Twenty years ago when the phone rang it was generally for something important, a customer wanting to place an order, a colleague requiring detailed information on some joint work or your mom giving you the latest scoop on aunt Sadie’s recent gall bladder operation. If someone dared to call with the mundane or trivial garbage we now routinely accept we’d all have said, ‘I’m sorry, but I cannot talk now. I’m working.’
But then Al Gore invented the Internet and global warming, and cellphones became smaller than bricks and considerably more useful. Through those combined events we now have the ability to let the world know what we are up to at every moment of the day by Twitter, Facebook or the ubiquitous text message.
Alberta’s distracted driving law comes into effect Thursday, a law that will carry a nearly $200 fine for those who are caught trying to apply lipstick, trying to eat a full course meal or trying to send a Facebook update while driving.
There are a lot of distracted drivers on the streets and highways these days. You can tell them by their downward below-the-dashboard gaze and the fact they are either drifting into your lane or heading obliviously towards you through a red light.
In addition to being solid proof that Darwin was wrong about species evolving (although I suspect we will all have thumbs the size of cellphone keys in another three generations) distracted drivers are a proof that we are living in a truly distracted society.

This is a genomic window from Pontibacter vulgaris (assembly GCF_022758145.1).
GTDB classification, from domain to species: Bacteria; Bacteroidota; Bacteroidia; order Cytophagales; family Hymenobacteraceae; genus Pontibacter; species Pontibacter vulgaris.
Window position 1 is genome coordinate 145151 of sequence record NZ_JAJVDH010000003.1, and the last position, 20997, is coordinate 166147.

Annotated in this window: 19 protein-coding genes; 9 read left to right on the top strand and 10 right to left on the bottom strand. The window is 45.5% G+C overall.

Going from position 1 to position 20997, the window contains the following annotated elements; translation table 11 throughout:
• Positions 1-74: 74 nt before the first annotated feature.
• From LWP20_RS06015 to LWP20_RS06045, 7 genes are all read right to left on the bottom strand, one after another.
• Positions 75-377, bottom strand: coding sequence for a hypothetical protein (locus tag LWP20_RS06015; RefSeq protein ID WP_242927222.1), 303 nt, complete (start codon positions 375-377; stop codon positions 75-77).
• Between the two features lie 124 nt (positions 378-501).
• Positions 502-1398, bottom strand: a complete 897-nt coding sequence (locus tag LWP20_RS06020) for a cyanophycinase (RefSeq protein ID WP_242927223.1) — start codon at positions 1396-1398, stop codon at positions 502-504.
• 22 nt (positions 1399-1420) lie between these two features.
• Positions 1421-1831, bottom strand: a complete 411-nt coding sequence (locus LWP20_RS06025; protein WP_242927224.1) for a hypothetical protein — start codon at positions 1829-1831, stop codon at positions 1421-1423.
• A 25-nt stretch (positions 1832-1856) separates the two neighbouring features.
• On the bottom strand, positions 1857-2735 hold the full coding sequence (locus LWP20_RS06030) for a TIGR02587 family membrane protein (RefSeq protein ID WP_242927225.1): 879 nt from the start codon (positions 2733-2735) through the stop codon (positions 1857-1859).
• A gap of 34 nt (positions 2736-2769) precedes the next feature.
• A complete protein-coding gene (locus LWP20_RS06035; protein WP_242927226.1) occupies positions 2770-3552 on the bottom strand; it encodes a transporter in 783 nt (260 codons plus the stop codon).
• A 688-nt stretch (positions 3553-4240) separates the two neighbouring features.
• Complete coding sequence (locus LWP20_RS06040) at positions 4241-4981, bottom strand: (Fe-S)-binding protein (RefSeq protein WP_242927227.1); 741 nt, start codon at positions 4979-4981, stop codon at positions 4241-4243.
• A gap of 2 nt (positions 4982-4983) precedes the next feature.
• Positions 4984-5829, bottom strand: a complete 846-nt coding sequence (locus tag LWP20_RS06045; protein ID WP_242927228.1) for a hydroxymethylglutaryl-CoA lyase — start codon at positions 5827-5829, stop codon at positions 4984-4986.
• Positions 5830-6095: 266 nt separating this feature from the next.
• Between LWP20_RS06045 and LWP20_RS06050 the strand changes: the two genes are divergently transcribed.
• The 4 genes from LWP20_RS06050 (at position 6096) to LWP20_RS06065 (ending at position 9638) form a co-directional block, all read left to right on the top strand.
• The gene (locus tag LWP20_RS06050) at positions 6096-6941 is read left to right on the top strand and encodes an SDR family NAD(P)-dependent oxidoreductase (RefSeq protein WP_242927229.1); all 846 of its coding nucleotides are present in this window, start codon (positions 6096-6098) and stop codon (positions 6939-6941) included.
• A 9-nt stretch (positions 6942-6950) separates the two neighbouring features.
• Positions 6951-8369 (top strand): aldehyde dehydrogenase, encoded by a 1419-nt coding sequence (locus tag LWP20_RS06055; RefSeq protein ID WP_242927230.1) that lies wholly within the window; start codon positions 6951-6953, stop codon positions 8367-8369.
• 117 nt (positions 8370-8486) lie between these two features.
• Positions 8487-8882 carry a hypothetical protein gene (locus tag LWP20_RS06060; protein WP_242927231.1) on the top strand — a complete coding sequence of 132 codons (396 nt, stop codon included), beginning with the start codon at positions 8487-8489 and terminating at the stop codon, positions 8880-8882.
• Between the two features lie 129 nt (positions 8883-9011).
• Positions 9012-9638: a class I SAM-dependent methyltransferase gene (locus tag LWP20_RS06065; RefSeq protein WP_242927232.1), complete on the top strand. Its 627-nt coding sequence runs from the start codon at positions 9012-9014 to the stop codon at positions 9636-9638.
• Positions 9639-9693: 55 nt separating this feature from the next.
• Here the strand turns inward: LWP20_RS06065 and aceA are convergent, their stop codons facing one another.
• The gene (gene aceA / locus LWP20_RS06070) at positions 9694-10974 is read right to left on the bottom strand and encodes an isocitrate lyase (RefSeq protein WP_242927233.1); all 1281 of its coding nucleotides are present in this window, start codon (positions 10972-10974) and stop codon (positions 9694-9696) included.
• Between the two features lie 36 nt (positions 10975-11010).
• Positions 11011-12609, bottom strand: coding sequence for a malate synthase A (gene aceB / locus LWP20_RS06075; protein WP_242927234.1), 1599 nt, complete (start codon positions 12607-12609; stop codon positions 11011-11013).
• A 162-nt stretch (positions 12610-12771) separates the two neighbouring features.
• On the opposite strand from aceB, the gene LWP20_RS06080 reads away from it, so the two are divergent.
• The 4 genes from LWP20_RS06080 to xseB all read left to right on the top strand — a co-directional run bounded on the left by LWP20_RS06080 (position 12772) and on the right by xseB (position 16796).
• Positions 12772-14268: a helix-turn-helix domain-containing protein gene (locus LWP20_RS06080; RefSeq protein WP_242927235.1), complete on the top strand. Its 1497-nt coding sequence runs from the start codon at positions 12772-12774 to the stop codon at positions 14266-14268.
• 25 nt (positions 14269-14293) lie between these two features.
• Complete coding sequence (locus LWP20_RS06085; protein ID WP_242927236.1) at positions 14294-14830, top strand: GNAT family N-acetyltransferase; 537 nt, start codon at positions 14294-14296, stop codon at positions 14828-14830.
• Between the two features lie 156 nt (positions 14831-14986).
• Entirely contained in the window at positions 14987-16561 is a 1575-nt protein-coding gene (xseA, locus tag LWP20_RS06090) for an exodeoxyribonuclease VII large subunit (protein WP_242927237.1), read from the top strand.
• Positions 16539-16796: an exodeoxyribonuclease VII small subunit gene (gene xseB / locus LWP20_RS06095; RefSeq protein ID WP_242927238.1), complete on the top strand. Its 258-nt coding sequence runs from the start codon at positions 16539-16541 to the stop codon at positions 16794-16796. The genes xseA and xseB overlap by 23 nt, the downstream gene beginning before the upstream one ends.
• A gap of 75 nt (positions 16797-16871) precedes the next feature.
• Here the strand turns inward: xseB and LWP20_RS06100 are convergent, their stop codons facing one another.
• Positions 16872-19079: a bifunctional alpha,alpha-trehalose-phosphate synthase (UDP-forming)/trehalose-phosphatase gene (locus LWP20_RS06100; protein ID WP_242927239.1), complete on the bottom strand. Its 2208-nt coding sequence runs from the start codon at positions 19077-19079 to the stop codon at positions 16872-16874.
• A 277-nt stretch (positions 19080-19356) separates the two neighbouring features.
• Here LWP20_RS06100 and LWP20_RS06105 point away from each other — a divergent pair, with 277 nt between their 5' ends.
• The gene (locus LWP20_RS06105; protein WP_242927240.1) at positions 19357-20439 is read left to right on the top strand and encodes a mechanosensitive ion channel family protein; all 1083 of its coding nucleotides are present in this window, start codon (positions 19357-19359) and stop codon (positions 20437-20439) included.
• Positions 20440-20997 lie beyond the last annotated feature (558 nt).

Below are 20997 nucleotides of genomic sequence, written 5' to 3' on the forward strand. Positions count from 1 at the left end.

There was a time when a couple sitting in a restaurant diverted their eyes from each other only to the menu or the dinner plate, unless they hated each other, of course. Now it is all too common to see that same couple seldom look up from their iPhone, Android or Blackberry screen to navigate their fork to their plate, let alone to look each other in the eye while having a meaningful conversation.
Likewise, the movie theatre has become a place where too many people are diverting their eyes from the silver screen to the cellphone screen.
The ability to instantly send every thought, whether by text, tweet or e-mail, has not allowed us to be more productive as was the promise when Captain Kirk was dating green aliens or when George Jetson was jetting around in that cool little flying car we were all supposed to be driving now. Instead, we have become slaves to our cellphones, each beep, boop and blip causing us to salivate like Pavlov’s dog as we rush to respond to the most mundane of crap.
With the constant barrage of information hitting us every hour of the day and our now self-imposed obligation to answer it all instantly, is there any wonder why so little seems to get accomplished as compared to 20 years ago?
Cellphones were once large chunks of plastic that were heavy to carry. Although they continue to get smaller and lighter, the weight they place on our time and attention is far heavier and nearing the point of crushing us.